Tag: Washington

When Presidents and Prime Ministers Would Walk Among Us

When Presidents and Prime Ministers Would Walk Among Us

There was a time, in a long-ago and inno­cent age, when nation­al lead­ers would walk about unac­com­pa­nied by secu­ri­ty. Some­times, they would even walk alone.

Four such episodes came to mind last week which exem­pli­fy this van­ished era. Ques­tions arrived from col­leagues about Churchill: his encoun­ters with Cana­di­an sol­diers and his North Car­oli­na con­nec­tions. Then The New York Times pub­lished a ret­ro­spec­tive on Woodrow Wil­son, dur­ing the 1918 Paris Peace Con­fer­ence. This was remind­ful of a fourth episode, involv­ing Har­ry Tru­man. The sad­ness is that none of these could have hap­pened in, the last fifty years. Maybe longer.…

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Churchill’s Washington Humor, Part 1

Churchill’s Washington Humor, Part 1

A friend who is deliv­er­ing a Churchill speech in D.C. asked for some exam­ples of Churchil­ian humor involv­ing Wash­ing­ton and U.S. Pres­i­dents.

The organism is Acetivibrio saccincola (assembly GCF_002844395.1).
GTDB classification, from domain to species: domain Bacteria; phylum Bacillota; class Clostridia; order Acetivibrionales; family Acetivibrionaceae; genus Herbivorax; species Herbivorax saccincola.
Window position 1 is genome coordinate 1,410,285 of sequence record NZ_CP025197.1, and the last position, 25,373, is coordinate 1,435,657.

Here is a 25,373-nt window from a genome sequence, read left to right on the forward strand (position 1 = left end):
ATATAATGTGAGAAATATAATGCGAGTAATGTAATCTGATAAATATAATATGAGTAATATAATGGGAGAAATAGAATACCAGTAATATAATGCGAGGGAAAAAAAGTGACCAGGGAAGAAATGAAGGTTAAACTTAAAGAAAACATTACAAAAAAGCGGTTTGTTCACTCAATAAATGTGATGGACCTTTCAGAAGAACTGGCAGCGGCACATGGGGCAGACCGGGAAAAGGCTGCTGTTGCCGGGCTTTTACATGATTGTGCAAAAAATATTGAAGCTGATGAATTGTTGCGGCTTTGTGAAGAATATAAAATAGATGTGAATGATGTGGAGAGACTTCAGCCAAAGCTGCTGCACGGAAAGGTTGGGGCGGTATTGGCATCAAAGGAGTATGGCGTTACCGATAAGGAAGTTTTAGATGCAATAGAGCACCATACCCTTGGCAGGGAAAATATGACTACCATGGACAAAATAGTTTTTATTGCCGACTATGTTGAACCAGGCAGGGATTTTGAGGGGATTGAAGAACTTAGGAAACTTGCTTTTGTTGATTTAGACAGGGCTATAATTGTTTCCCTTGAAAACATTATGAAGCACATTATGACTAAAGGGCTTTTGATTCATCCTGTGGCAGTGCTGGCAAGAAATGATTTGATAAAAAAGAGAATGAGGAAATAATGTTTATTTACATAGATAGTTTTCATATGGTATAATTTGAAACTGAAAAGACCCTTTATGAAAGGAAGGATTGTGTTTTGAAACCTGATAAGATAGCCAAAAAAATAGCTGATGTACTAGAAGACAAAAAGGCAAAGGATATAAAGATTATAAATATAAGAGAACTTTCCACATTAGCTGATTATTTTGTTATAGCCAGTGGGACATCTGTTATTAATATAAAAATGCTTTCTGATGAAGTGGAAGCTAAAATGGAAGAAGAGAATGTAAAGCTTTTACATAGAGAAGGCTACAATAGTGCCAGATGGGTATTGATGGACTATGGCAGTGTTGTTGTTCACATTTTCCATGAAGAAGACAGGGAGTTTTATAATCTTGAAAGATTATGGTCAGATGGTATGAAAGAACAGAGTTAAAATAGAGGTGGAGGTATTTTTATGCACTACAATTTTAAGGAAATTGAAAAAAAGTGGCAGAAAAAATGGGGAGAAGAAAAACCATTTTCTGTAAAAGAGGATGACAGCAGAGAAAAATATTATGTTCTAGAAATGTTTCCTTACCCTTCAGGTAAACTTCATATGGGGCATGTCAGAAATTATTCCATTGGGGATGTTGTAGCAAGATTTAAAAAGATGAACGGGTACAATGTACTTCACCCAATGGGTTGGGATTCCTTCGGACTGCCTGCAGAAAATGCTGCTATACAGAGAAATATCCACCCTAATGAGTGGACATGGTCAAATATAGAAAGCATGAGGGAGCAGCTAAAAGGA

Every­one enjoys Churchill’s famous crack in his first (1941) speech to Con­gress:

“If my father had been Amer­i­can, and my moth­er British, instead of the oth­er way round, I might have got here on my own!” That brought down the house.

When in the U.S., Churchill liked to empha­size his Amer­i­can roots. Broad­cast­ing to Amer­i­ca six months ear­li­er, he avowed some­thing he always believed:

 The great Burke has tru­ly said, “Peo­ple will not look for­ward to pos­ter­i­ty who nev­er look back­ward to their ances­tors,” and I feel it most agree­able to recall to you that the Jeromes were root­ed for many gen­er­a­tions in Amer­i­can soil, and fought in Washington’s armies for the inde­pen­dence of the Amer­i­can Colonies and the foun­da­tion of the Unit­ed States.…

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